Friday, October 24, 2014

Gone Girl (No Spoilers)

Gone Girl
© 2012 Gillian Flynn
432 pages



Gone Girl is a dark pleasure, a thriller driven by loathsome people whose greatest achievements are an exercise in sociopathy. Like The Sopranos or The Tudors,  the story is a gripping one, utterly captivating and visceral -- but it leaves one feeling somewhat guilty for having enjoyed such misery so much.  The story opens on Nick Dunne, with a Ken-Doll face and an empty interior. He has little personality to recommend him, but when he arrives home to a disrupted living room and a missing wife,  there's some sympathy to be had. When he mentions off-hand that an innocent comment was his fifth lie to the police, however, the mystery starts.  Told in two parts -- Nick, narrating the present-day aftermath of his wife's vanishing and said wife Amy's diary entries covering the years of their dating and marriage --   Gillian Flynn's story is a series of unsettling exposures preceding a massive upset.

What little sympathy the reader develops for Nick, suspected of murder by a city that's seen too many true-crime dramas, evaporates as we spend time with him. He is an unreliable narrator, hiding things from the reader and reflexively lying to even those trying to help him. At the same time,  the Nick as witnessed through Amy's diary is decidedly a failure as a husband; not because he disappoints her (she's ever so long-suffering), but that he is contemptible by every measure of husbandry. Her record of his selfish, cruel, and bordering-on-violent behavior coupled with the deceit he offers to the reader makes him very, very, suspicious. But it's a thriller, a mystery, and how exciting would it be if a suspicious husband accused of murdering his wife actually murdered her?  There's obviously more to the story, but what makes Gone Girl's  unavoidable twist exceptional  is that it utterly alters the character of the book; the reader's entire reality collapses as a third persona enters the ring and makes a murder-mystery into a psychological war of attrition, one that commands attention. This is one of those books that made me despair of work, meals, and bedtime, because I wanted  to keep reading it even though it grew darker and more gratuitous all the while. The morbidity doesn't cease with the ending, but it's appropriate in a way.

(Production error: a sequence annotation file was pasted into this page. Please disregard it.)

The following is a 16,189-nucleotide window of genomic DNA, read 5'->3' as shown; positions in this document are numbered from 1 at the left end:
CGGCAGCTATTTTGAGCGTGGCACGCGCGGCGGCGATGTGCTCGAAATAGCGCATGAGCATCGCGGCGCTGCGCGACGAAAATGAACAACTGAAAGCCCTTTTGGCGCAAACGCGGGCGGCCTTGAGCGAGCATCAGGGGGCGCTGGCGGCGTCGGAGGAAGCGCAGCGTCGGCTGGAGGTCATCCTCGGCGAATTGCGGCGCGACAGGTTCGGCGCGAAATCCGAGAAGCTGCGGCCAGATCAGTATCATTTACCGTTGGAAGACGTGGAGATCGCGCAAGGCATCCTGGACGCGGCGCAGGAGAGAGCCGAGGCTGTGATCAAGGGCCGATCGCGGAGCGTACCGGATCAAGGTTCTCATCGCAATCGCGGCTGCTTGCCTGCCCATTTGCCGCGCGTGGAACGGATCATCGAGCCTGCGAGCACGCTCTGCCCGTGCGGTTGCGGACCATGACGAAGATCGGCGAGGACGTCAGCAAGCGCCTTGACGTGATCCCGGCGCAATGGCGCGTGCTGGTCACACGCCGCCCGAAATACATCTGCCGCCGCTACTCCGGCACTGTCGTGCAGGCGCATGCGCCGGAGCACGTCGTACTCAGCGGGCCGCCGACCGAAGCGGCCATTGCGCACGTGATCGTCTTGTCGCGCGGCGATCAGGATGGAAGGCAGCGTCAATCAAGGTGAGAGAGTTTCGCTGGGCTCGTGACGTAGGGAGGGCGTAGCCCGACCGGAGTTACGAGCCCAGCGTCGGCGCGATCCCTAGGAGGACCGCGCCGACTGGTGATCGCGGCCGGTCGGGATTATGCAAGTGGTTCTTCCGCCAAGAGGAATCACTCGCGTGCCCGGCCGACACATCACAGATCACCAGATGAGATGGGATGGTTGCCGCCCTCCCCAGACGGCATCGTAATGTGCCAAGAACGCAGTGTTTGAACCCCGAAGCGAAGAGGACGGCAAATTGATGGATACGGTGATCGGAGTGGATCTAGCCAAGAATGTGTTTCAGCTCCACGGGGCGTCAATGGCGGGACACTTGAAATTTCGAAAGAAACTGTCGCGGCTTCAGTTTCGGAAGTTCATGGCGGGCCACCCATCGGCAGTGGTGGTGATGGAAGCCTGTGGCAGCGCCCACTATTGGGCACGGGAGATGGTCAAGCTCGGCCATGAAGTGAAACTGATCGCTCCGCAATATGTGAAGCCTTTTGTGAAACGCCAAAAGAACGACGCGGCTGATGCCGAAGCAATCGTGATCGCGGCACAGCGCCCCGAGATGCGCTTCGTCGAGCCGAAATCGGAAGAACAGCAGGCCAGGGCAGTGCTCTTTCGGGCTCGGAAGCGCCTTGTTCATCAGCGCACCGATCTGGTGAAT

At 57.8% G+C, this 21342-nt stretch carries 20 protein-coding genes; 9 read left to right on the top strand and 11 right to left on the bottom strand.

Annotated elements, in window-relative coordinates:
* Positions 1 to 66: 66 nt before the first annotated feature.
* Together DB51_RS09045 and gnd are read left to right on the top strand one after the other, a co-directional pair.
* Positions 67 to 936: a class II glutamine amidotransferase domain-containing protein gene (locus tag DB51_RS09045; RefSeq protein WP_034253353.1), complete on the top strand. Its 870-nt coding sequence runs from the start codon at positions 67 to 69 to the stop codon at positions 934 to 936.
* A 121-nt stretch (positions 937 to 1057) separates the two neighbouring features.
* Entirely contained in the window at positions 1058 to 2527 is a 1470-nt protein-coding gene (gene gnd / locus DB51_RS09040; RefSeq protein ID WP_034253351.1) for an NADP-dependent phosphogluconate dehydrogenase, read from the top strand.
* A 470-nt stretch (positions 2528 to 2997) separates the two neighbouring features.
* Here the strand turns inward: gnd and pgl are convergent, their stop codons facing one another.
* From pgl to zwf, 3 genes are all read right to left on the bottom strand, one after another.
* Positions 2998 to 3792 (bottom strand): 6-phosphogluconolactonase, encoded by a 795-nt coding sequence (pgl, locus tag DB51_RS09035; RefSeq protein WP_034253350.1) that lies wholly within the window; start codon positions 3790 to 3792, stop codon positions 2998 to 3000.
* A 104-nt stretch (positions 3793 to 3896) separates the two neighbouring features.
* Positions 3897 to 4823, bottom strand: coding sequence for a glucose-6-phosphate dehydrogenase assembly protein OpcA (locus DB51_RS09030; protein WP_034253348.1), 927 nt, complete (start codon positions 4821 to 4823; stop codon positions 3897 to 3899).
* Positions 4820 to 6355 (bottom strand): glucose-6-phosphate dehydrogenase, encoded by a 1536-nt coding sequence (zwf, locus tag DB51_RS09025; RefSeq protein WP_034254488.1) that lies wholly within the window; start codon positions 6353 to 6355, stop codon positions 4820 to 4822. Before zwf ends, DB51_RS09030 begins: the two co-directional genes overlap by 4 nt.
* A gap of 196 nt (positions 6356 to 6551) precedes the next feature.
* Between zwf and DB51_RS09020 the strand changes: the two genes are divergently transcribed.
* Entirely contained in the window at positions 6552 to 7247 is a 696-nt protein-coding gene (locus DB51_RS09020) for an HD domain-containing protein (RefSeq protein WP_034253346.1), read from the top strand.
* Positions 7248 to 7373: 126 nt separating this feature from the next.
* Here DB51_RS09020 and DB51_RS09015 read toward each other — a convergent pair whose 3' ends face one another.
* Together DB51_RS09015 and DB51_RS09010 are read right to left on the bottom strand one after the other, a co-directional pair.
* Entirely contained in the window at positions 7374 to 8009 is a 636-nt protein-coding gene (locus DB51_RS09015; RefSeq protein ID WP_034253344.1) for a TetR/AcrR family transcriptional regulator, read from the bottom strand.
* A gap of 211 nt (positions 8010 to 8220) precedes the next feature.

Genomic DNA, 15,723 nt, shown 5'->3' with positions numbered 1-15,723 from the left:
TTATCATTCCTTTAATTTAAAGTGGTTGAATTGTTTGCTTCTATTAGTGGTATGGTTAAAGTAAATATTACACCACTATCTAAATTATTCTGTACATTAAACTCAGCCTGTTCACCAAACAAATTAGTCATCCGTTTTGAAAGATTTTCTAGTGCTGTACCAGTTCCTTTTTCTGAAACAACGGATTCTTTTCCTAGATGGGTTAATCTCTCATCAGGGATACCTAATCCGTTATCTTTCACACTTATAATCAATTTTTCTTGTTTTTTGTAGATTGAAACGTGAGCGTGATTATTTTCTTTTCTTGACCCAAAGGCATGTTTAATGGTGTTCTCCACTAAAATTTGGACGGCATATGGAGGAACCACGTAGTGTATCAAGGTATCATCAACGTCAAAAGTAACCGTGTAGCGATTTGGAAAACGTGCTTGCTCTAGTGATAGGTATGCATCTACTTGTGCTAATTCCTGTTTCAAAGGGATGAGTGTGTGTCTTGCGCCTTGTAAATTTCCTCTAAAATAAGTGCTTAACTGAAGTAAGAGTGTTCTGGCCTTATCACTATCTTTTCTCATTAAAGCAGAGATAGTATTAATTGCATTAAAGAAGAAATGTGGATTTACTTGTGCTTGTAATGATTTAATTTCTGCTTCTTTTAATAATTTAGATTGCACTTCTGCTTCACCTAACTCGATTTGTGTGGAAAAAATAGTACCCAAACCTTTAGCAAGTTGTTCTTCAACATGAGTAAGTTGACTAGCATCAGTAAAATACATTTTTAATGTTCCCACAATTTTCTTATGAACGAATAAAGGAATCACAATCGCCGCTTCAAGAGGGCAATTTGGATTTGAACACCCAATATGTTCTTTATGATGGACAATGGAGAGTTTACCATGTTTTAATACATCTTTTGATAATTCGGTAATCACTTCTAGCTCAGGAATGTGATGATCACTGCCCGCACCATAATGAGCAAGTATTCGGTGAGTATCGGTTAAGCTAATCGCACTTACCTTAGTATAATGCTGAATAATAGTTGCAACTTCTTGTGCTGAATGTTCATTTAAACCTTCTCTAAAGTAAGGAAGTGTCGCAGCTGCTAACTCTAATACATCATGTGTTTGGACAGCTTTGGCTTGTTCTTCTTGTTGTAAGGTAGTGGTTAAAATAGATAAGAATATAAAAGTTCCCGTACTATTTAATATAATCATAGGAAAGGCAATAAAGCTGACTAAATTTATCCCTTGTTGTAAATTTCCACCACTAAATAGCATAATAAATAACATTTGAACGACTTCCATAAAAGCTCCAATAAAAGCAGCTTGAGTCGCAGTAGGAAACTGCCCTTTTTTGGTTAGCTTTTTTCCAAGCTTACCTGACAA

In the end, I'm left feeling like I do after a season of Sons of Anarchy or a similarly violent-albeit-compelling show. It's exciting stuff, yes, but I don't know that I would go around urging others to read it. The viciousness is a little much. Like Dean Koontz's The Good Guy, there's a limit to how morally revolting a character I can spend headspace time in.

Related:
I was reminded of Greg Iles' Sleep No More and Third Degree


3 comments:

  1. I picked a copy of this up a few weeks ago - hence I only briefly skimmed your review. Then again, if past events are anything to go by, I probably won't read it for 5-10 years..... [grin]

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  2. I usually try to spoil as little as possible, but went for even more discretion here considering the film is in theaters. I'm glad I didn't read any Goodreads reviews before I started reading this book -- the place is a minefield of twists revealed.

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  3. Sounds cool.... I shall look forward to it - eventually.

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